So you have a “Roozilla”

     Roosters, ya have to admit they are pretty cool looking and some are even downright gorgeous birds, however, they can also sometimes be as nasty as they are pretty.

     When I first started with chickens, my intention was not to have a rooster, I purchased all females, uh or so I thought.  At the time I had started with six birds, ha I have to laugh since our farm is a perfect example of chicken math, ah well math was never my forté anyway so that’s my excuse and I’m sticking to it. Six chickens, twenty chickens, thirty-three chickens, it’s all the same. Anyway, all of my chicks were sweet as can be and always friendly…all my little “girls” and that includes “Chrissy” my pretty little Easter Egger.  

     I started our flock in early April of 2018 (what I have learned in just a  over a year has been nothing short of amazing and I continue to learn and share the wealth).  Somewhere around I think June as I was brushing my teeth in the morning I heard this sound that made me stop and think HUH? 😲 and went back to brushing my teeth.  A few minutes later, that same sound!  This time I thought, hmmm that almost sounds like a kind of wonky crow sound, nah couldn’t be…could it??  Well folks, as the day went by I heard a little more and by the end of the next day I said “yep we have a roo”!  As the days went by, “Chrissy’s” crowing became stronger and stronger and there was no doubt in my mind, this was a full blown rooster, so in order not to “cornfuse” her/him I re-named him Ricky…sounded close to Chrissy and well we already had Lucy….so this Ricky now had some “splaining to do”.  My sister in law said “get rid of him”, a couple of other people also said “you don’t want a roo, they are nasty”, but I loved him and he was so nice that I told them as long as he is nice he stays.  I’m not want to just give up a pet, especially since I raised the little fella since day 1.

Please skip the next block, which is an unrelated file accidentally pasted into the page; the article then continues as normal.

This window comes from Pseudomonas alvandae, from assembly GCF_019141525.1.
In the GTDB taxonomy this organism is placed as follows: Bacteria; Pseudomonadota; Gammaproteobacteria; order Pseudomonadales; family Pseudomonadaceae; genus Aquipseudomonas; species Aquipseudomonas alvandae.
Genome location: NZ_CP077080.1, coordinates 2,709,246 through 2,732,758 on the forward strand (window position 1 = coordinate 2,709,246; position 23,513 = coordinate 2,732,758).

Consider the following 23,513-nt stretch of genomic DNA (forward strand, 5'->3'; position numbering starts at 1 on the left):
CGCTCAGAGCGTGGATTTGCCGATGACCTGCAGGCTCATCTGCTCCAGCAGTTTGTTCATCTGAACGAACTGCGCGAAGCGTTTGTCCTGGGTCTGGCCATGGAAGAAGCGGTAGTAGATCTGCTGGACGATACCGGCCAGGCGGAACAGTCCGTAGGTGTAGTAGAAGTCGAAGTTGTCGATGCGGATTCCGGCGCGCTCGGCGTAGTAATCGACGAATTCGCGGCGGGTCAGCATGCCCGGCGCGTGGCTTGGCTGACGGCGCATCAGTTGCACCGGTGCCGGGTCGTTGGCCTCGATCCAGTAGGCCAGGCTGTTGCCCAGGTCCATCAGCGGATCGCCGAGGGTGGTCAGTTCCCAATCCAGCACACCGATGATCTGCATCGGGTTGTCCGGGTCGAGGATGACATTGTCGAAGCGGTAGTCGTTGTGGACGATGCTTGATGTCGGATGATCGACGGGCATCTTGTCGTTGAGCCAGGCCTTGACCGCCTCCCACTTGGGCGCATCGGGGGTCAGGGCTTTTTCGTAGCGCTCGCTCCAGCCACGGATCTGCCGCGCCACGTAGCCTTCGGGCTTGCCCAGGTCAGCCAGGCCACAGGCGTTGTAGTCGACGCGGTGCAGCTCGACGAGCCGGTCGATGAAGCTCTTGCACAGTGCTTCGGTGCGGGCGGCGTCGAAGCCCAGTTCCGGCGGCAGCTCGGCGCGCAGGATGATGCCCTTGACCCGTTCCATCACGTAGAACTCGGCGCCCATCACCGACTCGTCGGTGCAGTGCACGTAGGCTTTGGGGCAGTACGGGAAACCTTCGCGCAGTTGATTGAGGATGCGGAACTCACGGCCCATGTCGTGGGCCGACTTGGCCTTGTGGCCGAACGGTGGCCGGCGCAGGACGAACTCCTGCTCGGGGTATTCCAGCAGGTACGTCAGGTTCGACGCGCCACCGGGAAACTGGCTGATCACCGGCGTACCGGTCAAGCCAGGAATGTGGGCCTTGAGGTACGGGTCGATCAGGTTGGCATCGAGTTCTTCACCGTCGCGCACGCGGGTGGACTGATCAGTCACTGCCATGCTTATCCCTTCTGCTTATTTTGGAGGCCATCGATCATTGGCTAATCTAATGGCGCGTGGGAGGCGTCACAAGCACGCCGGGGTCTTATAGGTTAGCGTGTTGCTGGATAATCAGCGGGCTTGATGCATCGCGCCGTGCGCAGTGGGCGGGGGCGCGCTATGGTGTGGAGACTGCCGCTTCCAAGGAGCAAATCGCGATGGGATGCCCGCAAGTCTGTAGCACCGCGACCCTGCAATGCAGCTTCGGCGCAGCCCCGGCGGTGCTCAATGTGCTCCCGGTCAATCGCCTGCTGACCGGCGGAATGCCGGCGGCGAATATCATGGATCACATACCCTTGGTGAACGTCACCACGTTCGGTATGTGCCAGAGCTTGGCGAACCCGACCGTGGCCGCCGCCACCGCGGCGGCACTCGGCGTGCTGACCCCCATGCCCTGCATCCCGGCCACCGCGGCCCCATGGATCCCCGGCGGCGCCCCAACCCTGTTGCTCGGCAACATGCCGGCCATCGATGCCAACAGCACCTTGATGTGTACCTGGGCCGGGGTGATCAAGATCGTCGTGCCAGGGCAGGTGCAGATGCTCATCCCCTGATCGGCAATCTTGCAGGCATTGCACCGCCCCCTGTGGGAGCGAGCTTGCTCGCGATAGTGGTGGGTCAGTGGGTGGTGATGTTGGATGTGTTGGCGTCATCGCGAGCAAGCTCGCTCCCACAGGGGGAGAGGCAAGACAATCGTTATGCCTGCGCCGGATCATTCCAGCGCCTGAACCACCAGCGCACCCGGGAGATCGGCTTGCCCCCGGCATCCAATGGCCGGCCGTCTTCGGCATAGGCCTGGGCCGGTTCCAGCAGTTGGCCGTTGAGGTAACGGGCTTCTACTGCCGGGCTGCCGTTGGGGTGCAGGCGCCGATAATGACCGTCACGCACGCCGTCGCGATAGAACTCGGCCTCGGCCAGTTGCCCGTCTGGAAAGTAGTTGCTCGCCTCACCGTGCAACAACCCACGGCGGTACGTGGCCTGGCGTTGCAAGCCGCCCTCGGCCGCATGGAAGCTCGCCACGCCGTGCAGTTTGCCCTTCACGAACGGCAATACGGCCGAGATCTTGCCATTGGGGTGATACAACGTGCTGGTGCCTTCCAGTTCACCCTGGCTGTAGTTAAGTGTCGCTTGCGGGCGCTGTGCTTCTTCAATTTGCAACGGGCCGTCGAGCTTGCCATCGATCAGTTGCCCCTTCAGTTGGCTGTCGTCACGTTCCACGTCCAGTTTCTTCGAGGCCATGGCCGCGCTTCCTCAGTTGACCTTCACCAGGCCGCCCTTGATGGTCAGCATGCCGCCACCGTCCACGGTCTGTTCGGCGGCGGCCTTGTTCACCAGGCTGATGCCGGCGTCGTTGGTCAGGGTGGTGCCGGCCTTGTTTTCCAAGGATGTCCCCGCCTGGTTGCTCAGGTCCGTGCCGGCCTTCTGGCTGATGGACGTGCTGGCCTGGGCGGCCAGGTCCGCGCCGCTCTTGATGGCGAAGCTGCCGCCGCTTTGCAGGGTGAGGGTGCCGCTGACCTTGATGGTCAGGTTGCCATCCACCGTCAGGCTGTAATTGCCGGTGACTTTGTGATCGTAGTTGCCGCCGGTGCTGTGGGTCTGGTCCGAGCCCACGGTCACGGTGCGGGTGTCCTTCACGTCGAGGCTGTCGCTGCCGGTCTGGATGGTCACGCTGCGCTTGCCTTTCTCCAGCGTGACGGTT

Ricky has been terrific with taking care of the flock, no matter how much it’s grown since that day back in April, and oh how it’s grown and continues to 😊  We don’t have much of a predator issue here, thank God, however, hawks are the biggest threat and I’ve watched him always ward off the beasts and watch over everyone, he was still nice and that was fine, in fact, I would even be able to pet him and hold him and never an issue.

     BUT, one day around August, as I’m reaching in to scoop out their food, something rams into the back of my legs and scared the 💩 outta me! As I turn around I see Ricky with hackle feathers all puffed up and getting ready to lunge at me again! He was bound and determined to mess with me until I was able to grab a shovel and scare him away!  Ever since that day, Ricky became Roozilla!  We’ve had our run-ins more than once now, and on one occasion when he went after me, I had nothing around to grab and as I was backing away watching him closely he went after me and wound up puncturing  my knee, leaving a tiny hole and some nice bruising! That was it!  I grabbed a rake finally and went after him telling him if he keeps it up he will be on the dinner plate! 

     He still has his short circuit moments, the worst was going after our grandson for no reason at all other than to just want to run all the way across the yard at him and my husband really went after him, couldn’t blame him and I just yelled, “if you wind up killing him do it so he’s still edible”.  He didn’t kill him but really stunned him, did it sink in? Nope!  He continues but that’s their nature, for whatever reason the flock is theirs no matter what, he’s a great protector for them and that’s the main reason I keep him.  This is not an odd story by any means, roosters are what they are and some may be great always, but for the most part they’re not good with children, so I don’t recommend having one with kiddos around.